We are very happy to announce that Data Protection Commissioner, Emma Martins will speak at PrivSec Global, coming soon.

Emma Martins headshot 2023

Emma Martins is Data Protection Commissioner at the Office of the Data Protection Authority.

Streaming live November 29 and 30, PrivSec Global unites experts from both Privacy and Security, providing a forum where professionals across both fields can listen, learn and debate the central role that Privacy, Security and GRC play in business today.

Emma Martins is Data Protection Commissioner at the Office of the Data Protection Authority. Before taking on her current role, Emma was Information Commissioner for the Channel Islands.

Emma appears exclusively at PrivSec Global to discuss emerging technologies and the challenges societies face as we embrace facial recognition tools.

Below, Emma answers questions on her professional journey and the themes of her PrivSec Global session.

  • Technology: The problem with facial recognition regulation - Day 2, Thursday 30th November, 10:00 - 10:45am GMT


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Could you briefly outline your career pathway so far?

I started my data protection life many years ago as a DPO in the public sector. From there I went to work in the regulators office and have worked in data protection regulation ever since. Since 2018 I have been Commissioner for the Bailiwick of Guernsey and my fixed term contract ends at the end of this year.

What are the primary societal risks posed by facial recognition technology?

Any biometric data needs to be considered through a different lens because it is fundamentally more than data, it is ‘us’. We cannot change it as we would a password, and we cannot keep it from the public gaze. 

The Clearview AI exposé (Kashmir Hill) illustrates all too graphically how baked-in racial and gender biases can have enormous impacts on those who are often least able to protest or stand up for their rights. Harms done are often impossible to undo. As with all technologies, we need to ask the important questions before they are rolled out. 

Too often we are trying to retro-fit data protection, governance and ethics into systems long after they have become embedded into many different areas of our lives. The trajectory is not set but if we do not engage, and if we do not stand up for governance and ethical standards, then it will be set by others. The power balance is not in our favour, so we need to unite as data protection professionals to create a trajectory which values human rights and protections, dignity, and autonomy.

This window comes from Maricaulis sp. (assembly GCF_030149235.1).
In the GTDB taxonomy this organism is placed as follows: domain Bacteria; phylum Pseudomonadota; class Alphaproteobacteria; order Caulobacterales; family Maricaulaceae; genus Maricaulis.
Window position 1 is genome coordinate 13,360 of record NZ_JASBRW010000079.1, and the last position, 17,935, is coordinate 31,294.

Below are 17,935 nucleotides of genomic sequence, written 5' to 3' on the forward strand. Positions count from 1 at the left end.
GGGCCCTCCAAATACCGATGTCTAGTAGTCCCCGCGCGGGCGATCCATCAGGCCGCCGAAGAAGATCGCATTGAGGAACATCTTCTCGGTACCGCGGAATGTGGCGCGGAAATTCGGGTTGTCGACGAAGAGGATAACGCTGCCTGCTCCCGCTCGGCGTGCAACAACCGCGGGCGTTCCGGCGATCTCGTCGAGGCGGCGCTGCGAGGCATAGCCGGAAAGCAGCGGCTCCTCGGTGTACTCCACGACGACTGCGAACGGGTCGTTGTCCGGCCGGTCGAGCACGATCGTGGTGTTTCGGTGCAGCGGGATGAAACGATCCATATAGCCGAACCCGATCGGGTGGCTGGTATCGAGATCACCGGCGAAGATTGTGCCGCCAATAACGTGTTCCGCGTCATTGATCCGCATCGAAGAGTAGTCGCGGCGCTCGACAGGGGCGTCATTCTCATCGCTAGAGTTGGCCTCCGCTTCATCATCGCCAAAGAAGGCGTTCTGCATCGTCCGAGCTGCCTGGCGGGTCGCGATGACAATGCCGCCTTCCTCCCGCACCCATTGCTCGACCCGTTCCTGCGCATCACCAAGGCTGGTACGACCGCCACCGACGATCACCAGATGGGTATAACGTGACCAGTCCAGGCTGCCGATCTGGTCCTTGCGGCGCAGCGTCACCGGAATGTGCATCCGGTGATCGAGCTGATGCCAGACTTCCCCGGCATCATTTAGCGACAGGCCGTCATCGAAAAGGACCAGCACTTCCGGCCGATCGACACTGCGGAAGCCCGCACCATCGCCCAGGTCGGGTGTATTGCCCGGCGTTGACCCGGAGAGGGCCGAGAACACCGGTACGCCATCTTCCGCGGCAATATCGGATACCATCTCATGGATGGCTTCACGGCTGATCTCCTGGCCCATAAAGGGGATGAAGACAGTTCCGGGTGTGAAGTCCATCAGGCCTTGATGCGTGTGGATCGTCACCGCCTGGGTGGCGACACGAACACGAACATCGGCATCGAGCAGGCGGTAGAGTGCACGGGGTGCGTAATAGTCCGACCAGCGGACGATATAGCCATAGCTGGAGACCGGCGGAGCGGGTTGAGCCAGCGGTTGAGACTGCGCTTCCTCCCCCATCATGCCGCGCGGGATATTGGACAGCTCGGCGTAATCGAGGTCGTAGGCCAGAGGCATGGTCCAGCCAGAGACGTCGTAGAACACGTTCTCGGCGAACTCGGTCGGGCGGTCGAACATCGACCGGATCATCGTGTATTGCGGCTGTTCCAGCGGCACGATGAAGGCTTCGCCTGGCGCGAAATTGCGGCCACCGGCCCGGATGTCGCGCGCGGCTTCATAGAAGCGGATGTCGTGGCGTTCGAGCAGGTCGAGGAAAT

What are the primary challenges facing lawmakers as we attempt to regulate the technology and mitigate these risks?

It has always been the case that laws largely lag behind. That is understandable because laws are often about risk/harm prevention and those risks and harms often have to manifest themselves in order for the state to react. 

In the past, developments have occurred over years and decades and laws have had the time to respond. The speed of change in the fourth industrial revolution means that law is having a hard time keeping up. It points to the need for something more than law. Law is a safety net but if we build a culture whereby citizens and consumers demand the protection of their personal data and companies understand that by responding to that demand, they will build more trust and confidence, we can aim for a virtuous circle. 

We are not there yet and we do need robust laws in place, but we also need to engage the whole community. Technologies can do great things and make our lives better and safer in many ways; but they also have the potential for real harms, especially to those who have the least power in society. 

Those of us working in this field need to focus on both ensuring a strong and effective legal framework, as well as an enlightened and empowered community. Those two things combined is where real change can happen. We must stop looking at this as though it is a question only for big tech or the regulators. It is a question for each and every one of us. The risks and the harms are real and we cannot afford to wait.

Don’t miss Emma Martins debating these issues in depth in the PrivSec Global panel: Technology: The problem with facial recognition regulation.

Facial recognition technology is now commonly used on most personal devices and to help criminal investigations, and it’s one of the most advanced technologies of recent years. 

However, following the European Parliament’s recent passing of its version of the Artificial Intelligence Act, the use of facial recognition remains one of artificial intelligence’s riskiest uses. 

As facial-recognition tools are full of biases, lawmakers are ready to fight to avoid any risk of mass surveillance. Maybe the solution lies not in banning facial recognition or any one type of biometric, but in regulating how we consent to the sharing and tracking of identifying data.

Get up to speed on the key issues, only at PrivSec Global.

Also on the panel:


  • Session: Technology: The problem with facial recognition regulation
  • Time: 10:00 – 10:45am GMT
  • Date: Day 2, Thursday 30 November 2023

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As regulation gets stricter – and data and tech become more crucial – it’s increasingly clear that the skills required in each of these areas are not only connected, but inseparable.

Exclusively at PrivSec Global on 29 & 30 November 2023, industry leaders, academics and subject-matter experts unite to explore these skills and the central role they play within privacy, security and GRC.

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